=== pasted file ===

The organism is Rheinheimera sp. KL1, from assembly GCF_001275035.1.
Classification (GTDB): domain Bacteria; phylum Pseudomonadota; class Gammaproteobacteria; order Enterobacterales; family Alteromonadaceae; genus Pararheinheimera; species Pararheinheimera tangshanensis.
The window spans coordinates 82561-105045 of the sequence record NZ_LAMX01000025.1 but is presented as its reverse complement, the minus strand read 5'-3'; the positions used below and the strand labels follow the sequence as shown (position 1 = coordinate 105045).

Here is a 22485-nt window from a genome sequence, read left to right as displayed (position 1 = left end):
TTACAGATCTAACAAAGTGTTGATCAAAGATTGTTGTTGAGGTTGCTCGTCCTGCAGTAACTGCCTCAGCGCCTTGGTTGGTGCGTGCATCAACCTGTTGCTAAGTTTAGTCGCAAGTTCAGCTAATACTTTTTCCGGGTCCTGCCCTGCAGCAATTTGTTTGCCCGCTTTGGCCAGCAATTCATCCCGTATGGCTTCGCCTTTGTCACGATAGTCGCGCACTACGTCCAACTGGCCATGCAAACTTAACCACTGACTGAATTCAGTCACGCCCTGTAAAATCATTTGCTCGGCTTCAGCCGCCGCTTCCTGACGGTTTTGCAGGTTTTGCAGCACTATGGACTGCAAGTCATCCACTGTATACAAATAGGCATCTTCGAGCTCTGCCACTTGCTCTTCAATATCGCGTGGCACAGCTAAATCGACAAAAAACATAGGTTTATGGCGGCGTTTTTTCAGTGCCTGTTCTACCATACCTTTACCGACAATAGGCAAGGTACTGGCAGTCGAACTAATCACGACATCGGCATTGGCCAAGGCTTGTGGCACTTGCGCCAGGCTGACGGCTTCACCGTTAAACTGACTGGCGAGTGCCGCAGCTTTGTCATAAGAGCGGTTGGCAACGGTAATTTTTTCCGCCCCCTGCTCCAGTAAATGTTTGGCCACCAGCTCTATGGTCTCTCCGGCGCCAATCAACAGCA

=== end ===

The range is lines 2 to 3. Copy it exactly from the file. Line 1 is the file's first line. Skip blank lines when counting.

Classification (GTDB): domain Bacteria; phylum Pseudomonadota; class Gammaproteobacteria; order Enterobacterales; family Alteromonadaceae; genus Pararheinheimera; species Pararheinheimera tangshanensis.
The window spans coordinates 82561-105045 of the sequence record NZ_LAMX01000025.1 but is presented as its reverse complement, the minus strand read 5'-3'; the positions used below and the strand labels follow the sequence as shown (position 1 = coordinate 105045).